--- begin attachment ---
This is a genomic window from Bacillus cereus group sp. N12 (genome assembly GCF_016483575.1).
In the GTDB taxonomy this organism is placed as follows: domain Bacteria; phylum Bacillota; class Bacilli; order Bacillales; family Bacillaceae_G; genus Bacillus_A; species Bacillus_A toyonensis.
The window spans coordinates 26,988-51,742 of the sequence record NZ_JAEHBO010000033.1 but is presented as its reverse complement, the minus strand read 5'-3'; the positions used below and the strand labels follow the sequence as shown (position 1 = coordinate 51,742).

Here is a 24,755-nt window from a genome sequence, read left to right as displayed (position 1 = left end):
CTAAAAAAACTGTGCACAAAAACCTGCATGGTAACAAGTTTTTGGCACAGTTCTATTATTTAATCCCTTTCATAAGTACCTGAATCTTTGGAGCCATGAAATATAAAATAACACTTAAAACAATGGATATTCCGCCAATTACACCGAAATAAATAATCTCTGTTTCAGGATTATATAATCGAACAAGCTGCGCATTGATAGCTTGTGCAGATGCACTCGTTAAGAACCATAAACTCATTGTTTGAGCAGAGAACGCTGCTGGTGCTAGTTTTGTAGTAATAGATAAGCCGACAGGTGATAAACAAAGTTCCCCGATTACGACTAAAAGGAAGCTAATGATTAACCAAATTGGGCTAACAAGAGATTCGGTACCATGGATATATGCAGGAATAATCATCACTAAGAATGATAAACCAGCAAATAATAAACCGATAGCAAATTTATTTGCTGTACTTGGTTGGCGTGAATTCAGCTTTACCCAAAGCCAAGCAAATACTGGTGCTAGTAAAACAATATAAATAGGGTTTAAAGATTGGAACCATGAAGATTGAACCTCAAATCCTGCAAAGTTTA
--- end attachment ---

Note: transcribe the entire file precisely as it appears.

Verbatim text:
This is a genomic window from Bacillus cereus group sp. N12 (genome assembly GCF_016483575.1).
In the GTDB taxonomy this organism is placed as follows: domain Bacteria; phylum Bacillota; class Bacilli; order Bacillales; family Bacillaceae_G; genus Bacillus_A; species Bacillus_A toyonensis.
The window spans coordinates 26,988-51,742 of the sequence record NZ_JAEHBO010000033.1 but is presented as its reverse complement, the minus strand read 5'-3'; the positions used below and the strand labels follow the sequence as shown (position 1 = coordinate 51,742).

Here is a 24,755-nt window from a genome sequence, read left to right as displayed (position 1 = left end):
CTAAAAAAACTGTGCACAAAAACCTGCATGGTAACAAGTTTTTGGCACAGTTCTATTATTTAATCCCTTTCATAAGTACCTGAATCTTTGGAGCCATGAAATATAAAATAACACTTAAAACAATGGATATTCCGCCAATTACACCGAAATAAATAATCTCTGTTTCAGGATTATATAATCGAACAAGCTGCGCATTGATAGCTTGTGCAGATGCACTCGTTAAGAACCATAAACTCATTGTTTGAGCAGAGAACGCTGCTGGTGCTAGTTTTGTAGTAATAGATAAGCCGACAGGTGATAAACAAAGTTCCCCGATTACGACTAAAAGGAAGCTAATGATTAACCAAATTGGGCTAACAAGAGATTCGGTACCATGGATATATGCAGGAATAATCATCACTAAGAATGATAAACCAGCAAATAATAAACCGATAGCAAATTTATTTGCTGTACTTGGTTGGCGTGAATTCAGCTTTACCCAAAGCCAAGCAAATACTGGTGCTAGTAAAACAATATAAATAGGGTTTAAAGATTGGAACCATGAAGATTGAACCTCAAATCCTGCAAAGTTTA